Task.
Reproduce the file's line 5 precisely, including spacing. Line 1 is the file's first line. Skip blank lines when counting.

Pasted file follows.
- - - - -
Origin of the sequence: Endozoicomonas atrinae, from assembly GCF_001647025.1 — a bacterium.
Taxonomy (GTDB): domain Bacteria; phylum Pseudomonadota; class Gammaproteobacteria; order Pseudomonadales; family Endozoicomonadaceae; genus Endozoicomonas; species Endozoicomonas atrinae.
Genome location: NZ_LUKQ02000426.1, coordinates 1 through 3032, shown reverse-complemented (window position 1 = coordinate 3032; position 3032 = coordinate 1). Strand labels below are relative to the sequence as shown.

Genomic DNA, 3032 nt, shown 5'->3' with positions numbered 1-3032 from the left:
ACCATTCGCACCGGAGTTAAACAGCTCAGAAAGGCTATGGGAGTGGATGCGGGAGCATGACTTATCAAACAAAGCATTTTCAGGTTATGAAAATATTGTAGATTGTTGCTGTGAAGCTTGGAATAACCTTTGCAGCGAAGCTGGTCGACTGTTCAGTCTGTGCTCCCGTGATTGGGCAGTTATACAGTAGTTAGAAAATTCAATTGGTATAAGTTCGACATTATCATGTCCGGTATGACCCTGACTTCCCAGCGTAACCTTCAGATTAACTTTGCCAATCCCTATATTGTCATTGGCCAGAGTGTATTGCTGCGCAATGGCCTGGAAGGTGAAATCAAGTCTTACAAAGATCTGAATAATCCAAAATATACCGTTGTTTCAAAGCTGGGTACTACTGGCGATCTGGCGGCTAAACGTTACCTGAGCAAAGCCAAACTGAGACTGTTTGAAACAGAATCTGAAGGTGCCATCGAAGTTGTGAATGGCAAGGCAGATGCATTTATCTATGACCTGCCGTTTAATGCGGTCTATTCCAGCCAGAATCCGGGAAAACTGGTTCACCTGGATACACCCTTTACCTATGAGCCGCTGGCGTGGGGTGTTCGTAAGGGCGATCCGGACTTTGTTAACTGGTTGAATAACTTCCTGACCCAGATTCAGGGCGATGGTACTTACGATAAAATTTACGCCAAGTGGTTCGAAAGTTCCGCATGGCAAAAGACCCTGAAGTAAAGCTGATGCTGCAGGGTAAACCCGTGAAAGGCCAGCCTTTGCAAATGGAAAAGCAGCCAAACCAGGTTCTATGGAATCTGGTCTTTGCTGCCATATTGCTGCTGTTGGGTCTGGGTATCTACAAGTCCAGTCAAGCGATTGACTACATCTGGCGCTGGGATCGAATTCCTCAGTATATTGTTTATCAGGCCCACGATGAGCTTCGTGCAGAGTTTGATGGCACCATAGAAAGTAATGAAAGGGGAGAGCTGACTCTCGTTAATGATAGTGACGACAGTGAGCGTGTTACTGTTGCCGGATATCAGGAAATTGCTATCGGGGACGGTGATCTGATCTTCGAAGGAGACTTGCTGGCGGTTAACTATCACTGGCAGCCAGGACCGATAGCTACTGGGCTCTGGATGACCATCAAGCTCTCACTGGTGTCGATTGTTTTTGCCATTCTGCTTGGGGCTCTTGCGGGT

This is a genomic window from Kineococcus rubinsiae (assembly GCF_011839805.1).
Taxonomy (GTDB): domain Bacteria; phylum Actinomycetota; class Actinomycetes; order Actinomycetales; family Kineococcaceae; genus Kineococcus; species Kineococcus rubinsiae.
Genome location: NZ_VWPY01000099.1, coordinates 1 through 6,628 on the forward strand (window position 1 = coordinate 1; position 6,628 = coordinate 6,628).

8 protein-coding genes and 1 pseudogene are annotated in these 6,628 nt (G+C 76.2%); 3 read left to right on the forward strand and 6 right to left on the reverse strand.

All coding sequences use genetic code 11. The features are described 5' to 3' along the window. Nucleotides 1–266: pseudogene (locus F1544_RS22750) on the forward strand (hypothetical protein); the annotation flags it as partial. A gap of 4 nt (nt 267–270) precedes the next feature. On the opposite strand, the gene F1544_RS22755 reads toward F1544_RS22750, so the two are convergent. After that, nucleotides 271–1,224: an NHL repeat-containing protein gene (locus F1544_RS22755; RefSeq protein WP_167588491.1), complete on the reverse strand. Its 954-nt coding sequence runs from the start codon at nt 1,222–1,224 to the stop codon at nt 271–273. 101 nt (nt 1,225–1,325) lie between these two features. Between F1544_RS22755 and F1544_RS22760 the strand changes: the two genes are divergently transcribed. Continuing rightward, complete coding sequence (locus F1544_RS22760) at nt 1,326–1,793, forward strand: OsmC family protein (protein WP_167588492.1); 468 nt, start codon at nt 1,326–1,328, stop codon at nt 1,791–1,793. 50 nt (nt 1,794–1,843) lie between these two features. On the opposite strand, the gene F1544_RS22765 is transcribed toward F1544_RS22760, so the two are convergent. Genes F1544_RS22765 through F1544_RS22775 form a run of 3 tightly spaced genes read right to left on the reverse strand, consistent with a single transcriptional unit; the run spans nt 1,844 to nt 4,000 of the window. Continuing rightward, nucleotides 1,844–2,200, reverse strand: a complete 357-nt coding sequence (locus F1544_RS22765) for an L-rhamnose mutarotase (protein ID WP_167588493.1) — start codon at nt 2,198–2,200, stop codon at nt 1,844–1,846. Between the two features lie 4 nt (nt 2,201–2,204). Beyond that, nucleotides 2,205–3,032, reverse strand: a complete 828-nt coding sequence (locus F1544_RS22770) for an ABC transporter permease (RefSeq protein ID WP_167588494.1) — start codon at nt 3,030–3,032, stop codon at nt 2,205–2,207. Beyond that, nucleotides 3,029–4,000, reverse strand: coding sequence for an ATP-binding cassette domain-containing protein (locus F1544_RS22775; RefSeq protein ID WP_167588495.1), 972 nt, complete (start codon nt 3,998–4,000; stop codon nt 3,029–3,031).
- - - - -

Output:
ACCATTCGCACCGGAGTTAAACAGCTCAGAAAGGCTATGGGAGTGGATGCGGGAGCATGACTTATCAAACAAAGCATTTTCAGGTTATGAAAATATTGTAGATTGTTGCTGTGAAGCTTGGAATAACCTTTGCAGCGAAGCTGGTCGACTGTTCAGTCTGTGCTCCCGTGATTGGGCAGTTATACAGTAGTTAGAAAATTCAATTGGTATAAGTTCGACATTATCATGTCCGGTATGACCCTGACTTCCCAGCGTAACCTTCAGATTAACTTTGCCAATCCCTATATTGTCATTGGCCAGAGTGTATTGCTGCGCAATGGCCTGGAAGGTGAAATCAAGTCTTACAAAGATCTGAATAATCCAAAATATACCGTTGTTTCAAAGCTGGGTACTACTGGCGATCTGGCGGCTAAACGTTACCTGAGCAAAGCCAAACTGAGACTGTTTGAAACAGAATCTGAAGGTGCCATCGAAGTTGTGAATGGCAAGGCAGATGCATTTATCTATGACCTGCCGTTTAATGCGGTCTATTCCAGCCAGAATCCGGGAAAACTGGTTCACCTGGATACACCCTTTACCTATGAGCCGCTGGCGTGGGGTGTTCGTAAGGGCGATCCGGACTTTGTTAACTGGTTGAATAACTTCCTGACCCAGATTCAGGGCGATGGTACTTACGATAAAATTTACGCCAAGTGGTTCGAAAGTTCCGCATGGCAAAAGACCCTGAAGTAAAGCTGATGCTGCAGGGTAAACCCGTGAAAGGCCAGCCTTTGCAAATGGAAAAGCAGCCAAACCAGGTTCTATGGAATCTGGTCTTTGCTGCCATATTGCTGCTGTTGGGTCTGGGTATCTACAAGTCCAGTCAAGCGATTGACTACATCTGGCGCTGGGATCGAATTCCTCAGTATATTGTTTATCAGGCCCACGATGAGCTTCGTGCAGAGTTTGATGGCACCATAGAAAGTAATGAAAGGGGAGAGCTGACTCTCGTTAATGATAGTGACGACAGTGAGCGTGTTACTGTTGCCGGATATCAGGAAATTGCTATCGGGGACGGTGATCTGATCTTCGAAGGAGACTTGCTGGCGGTTAACTATCACTGGCAGCCAGGACCGATAGCTACTGGGCTCTGGATGACCATCAAGCTCTCACTGGTGTCGATTGTTTTTGCCATTCTGCTTGGGGCTCTTGCGGGT